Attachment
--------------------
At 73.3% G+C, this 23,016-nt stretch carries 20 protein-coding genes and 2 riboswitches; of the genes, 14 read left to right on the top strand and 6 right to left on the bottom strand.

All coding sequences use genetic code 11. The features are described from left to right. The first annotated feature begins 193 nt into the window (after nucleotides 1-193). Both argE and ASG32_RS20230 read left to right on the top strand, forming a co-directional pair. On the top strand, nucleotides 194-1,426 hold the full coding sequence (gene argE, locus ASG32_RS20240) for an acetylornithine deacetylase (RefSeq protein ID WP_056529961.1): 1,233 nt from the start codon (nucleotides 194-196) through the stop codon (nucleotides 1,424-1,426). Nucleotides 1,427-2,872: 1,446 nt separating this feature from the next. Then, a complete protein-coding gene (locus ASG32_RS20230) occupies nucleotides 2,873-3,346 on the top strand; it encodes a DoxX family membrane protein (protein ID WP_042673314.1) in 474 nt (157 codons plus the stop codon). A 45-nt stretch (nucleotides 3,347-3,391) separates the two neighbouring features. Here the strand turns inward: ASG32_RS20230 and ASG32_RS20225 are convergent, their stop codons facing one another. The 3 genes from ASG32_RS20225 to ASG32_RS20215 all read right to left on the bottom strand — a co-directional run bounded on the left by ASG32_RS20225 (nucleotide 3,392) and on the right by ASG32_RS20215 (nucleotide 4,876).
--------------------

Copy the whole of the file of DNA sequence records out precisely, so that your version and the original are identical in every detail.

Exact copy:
At 73.3% G+C, this 23,016-nt stretch carries 20 protein-coding genes and 2 riboswitches; of the genes, 14 read left to right on the top strand and 6 right to left on the bottom strand.

All coding sequences use genetic code 11. The features are described from left to right. The first annotated feature begins 193 nt into the window (after nucleotides 1-193). Both argE and ASG32_RS20230 read left to right on the top strand, forming a co-directional pair. On the top strand, nucleotides 194-1,426 hold the full coding sequence (gene argE, locus ASG32_RS20240) for an acetylornithine deacetylase (RefSeq protein ID WP_056529961.1): 1,233 nt from the start codon (nucleotides 194-196) through the stop codon (nucleotides 1,424-1,426). Nucleotides 1,427-2,872: 1,446 nt separating this feature from the next. Then, a complete protein-coding gene (locus ASG32_RS20230) occupies nucleotides 2,873-3,346 on the top strand; it encodes a DoxX family membrane protein (protein ID WP_042673314.1) in 474 nt (157 codons plus the stop codon). A 45-nt stretch (nucleotides 3,347-3,391) separates the two neighbouring features. Here the strand turns inward: ASG32_RS20230 and ASG32_RS20225 are convergent, their stop codons facing one another. The 3 genes from ASG32_RS20225 to ASG32_RS20215 all read right to left on the bottom strand — a co-directional run bounded on the left by ASG32_RS20225 (nucleotide 3,392) and on the right by ASG32_RS20215 (nucleotide 4,876).